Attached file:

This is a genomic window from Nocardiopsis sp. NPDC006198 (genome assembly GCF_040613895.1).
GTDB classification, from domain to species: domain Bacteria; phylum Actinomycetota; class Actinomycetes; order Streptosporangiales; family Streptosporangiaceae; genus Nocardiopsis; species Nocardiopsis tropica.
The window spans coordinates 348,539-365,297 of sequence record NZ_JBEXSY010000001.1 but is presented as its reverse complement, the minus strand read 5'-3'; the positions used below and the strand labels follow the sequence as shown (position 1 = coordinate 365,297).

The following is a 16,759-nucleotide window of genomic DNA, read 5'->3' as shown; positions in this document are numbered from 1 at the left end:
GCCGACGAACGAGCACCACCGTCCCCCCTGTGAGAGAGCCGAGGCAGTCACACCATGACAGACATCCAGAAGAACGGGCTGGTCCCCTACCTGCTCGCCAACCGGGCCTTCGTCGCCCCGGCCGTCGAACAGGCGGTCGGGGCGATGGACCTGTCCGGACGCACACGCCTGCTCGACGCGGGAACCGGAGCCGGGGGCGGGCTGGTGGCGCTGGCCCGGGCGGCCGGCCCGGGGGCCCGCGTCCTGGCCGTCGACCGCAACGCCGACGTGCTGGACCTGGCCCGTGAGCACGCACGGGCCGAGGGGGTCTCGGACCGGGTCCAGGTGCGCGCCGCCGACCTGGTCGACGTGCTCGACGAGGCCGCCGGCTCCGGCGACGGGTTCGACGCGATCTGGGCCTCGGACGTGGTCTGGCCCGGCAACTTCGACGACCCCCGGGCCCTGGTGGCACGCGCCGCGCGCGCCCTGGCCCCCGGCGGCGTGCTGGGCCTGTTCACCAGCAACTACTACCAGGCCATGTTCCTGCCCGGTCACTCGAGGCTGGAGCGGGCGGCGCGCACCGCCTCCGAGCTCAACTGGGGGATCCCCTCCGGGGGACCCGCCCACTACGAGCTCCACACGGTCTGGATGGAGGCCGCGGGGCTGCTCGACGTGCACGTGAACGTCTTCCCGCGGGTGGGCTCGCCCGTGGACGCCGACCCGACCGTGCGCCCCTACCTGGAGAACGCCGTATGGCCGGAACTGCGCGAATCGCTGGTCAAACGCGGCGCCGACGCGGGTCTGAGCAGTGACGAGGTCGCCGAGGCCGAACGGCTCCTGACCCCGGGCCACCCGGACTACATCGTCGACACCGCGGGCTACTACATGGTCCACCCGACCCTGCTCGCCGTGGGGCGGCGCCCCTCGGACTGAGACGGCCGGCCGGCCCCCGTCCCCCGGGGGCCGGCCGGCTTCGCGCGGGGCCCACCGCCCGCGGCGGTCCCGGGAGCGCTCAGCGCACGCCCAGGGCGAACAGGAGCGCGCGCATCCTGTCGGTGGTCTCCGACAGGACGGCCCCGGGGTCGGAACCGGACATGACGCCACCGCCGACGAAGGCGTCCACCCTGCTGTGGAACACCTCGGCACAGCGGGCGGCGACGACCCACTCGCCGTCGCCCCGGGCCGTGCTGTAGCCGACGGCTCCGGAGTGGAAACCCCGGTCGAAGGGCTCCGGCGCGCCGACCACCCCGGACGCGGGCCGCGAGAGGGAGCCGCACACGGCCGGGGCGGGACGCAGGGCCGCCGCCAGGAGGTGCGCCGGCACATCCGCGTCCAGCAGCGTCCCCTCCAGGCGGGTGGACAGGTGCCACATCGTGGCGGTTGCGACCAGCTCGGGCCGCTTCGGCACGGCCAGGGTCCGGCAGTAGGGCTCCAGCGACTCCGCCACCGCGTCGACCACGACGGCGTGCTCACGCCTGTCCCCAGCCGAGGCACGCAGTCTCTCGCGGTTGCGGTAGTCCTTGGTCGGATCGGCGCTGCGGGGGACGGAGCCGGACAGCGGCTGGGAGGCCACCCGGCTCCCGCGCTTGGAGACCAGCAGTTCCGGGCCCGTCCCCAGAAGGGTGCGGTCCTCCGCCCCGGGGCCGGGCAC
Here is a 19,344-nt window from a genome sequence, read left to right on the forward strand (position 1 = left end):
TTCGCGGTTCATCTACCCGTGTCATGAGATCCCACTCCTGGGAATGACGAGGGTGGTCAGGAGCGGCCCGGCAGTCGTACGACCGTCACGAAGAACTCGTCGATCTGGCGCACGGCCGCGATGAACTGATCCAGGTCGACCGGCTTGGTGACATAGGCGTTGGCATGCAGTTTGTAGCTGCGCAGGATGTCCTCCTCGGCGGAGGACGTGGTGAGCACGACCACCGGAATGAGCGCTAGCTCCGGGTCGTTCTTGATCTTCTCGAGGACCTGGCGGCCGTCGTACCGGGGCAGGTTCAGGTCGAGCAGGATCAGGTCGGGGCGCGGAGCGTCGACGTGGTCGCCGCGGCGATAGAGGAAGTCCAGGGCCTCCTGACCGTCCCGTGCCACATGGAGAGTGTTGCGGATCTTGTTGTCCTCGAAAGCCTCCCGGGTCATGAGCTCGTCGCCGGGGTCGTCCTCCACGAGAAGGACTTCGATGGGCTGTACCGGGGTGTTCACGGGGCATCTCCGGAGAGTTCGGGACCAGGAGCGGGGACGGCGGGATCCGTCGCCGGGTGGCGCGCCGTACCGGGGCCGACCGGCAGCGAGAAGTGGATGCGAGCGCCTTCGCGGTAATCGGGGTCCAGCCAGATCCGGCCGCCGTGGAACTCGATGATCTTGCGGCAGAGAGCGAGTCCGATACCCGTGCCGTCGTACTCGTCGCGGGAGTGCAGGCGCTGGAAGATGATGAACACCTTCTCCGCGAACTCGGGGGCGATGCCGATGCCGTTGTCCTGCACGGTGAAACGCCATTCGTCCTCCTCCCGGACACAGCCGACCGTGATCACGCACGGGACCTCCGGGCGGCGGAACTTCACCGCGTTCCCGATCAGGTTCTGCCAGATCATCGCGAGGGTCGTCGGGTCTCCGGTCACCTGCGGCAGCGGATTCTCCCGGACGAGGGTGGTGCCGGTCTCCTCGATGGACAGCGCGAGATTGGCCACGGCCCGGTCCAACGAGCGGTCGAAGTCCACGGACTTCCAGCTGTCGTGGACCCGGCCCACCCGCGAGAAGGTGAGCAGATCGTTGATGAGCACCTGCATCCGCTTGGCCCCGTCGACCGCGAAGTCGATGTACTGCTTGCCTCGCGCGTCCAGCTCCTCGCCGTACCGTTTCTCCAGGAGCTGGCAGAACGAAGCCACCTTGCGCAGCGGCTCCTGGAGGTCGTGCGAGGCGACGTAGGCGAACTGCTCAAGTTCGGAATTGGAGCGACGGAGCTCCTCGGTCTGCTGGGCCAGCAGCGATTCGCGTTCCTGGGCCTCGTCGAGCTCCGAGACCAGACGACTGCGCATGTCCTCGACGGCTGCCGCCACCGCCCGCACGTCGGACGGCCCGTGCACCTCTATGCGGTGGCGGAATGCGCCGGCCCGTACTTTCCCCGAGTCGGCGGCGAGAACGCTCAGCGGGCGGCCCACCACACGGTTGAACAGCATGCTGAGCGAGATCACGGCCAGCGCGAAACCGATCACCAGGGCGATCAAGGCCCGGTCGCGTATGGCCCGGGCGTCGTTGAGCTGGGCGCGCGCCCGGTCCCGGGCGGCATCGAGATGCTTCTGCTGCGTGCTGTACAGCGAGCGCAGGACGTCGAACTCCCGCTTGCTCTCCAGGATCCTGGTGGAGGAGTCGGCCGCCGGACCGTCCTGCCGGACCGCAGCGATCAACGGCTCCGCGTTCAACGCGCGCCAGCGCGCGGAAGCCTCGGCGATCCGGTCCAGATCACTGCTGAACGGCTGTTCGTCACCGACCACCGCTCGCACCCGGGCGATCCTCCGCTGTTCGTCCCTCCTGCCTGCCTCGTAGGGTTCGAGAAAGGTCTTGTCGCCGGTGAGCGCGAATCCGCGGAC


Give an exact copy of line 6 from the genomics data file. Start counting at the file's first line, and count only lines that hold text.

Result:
Here is a 19,344-nt window from a genome sequence, read left to right on the forward strand (position 1 = left end):